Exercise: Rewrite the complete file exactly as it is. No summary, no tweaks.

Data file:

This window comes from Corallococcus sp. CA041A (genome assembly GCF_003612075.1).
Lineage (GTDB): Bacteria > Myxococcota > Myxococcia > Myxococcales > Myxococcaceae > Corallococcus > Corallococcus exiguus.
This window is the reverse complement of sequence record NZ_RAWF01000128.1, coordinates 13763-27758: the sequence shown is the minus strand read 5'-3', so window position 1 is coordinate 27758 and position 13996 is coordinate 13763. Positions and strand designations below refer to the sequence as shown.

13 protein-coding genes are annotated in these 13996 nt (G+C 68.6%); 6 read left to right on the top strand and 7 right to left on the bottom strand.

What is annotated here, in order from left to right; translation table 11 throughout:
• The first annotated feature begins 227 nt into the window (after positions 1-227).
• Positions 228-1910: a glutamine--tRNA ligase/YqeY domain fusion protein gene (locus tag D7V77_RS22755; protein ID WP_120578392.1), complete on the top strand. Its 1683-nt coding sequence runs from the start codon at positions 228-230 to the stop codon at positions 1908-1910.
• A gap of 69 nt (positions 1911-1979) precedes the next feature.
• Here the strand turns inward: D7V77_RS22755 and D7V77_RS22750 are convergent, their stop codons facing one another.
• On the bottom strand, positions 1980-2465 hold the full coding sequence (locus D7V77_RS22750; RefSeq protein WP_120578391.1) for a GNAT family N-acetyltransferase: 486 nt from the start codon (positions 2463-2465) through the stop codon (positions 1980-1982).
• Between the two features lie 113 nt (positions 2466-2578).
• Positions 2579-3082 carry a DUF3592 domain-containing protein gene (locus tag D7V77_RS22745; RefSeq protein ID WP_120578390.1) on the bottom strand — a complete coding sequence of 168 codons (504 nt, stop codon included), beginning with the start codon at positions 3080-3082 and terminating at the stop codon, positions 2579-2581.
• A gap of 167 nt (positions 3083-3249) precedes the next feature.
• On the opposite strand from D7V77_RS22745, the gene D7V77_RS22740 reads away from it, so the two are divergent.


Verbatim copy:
This window comes from Corallococcus sp. CA041A (genome assembly GCF_003612075.1).
Lineage (GTDB): Bacteria > Myxococcota > Myxococcia > Myxococcales > Myxococcaceae > Corallococcus > Corallococcus exiguus.
This window is the reverse complement of sequence record NZ_RAWF01000128.1, coordinates 13763-27758: the sequence shown is the minus strand read 5'-3', so window position 1 is coordinate 27758 and position 13996 is coordinate 13763. Positions and strand designations below refer to the sequence as shown.

13 protein-coding genes are annotated in these 13996 nt (G+C 68.6%); 6 read left to right on the top strand and 7 right to left on the bottom strand.

What is annotated here, in order from left to right; translation table 11 throughout:
• The first annotated feature begins 227 nt into the window (after positions 1-227).
• Positions 228-1910: a glutamine--tRNA ligase/YqeY domain fusion protein gene (locus tag D7V77_RS22755; protein ID WP_120578392.1), complete on the top strand. Its 1683-nt coding sequence runs from the start codon at positions 228-230 to the stop codon at positions 1908-1910.
• A gap of 69 nt (positions 1911-1979) precedes the next feature.
• Here the strand turns inward: D7V77_RS22755 and D7V77_RS22750 are convergent, their stop codons facing one another.
• On the bottom strand, positions 1980-2465 hold the full coding sequence (locus D7V77_RS22750; RefSeq protein WP_120578391.1) for a GNAT family N-acetyltransferase: 486 nt from the start codon (positions 2463-2465) through the stop codon (positions 1980-1982).
• Between the two features lie 113 nt (positions 2466-2578).
• Positions 2579-3082 carry a DUF3592 domain-containing protein gene (locus tag D7V77_RS22745; RefSeq protein ID WP_120578390.1) on the bottom strand — a complete coding sequence of 168 codons (504 nt, stop codon included), beginning with the start codon at positions 3080-3082 and terminating at the stop codon, positions 2579-2581.
• A gap of 167 nt (positions 3083-3249) precedes the next feature.
• On the opposite strand from D7V77_RS22745, the gene D7V77_RS22740 reads away from it, so the two are divergent.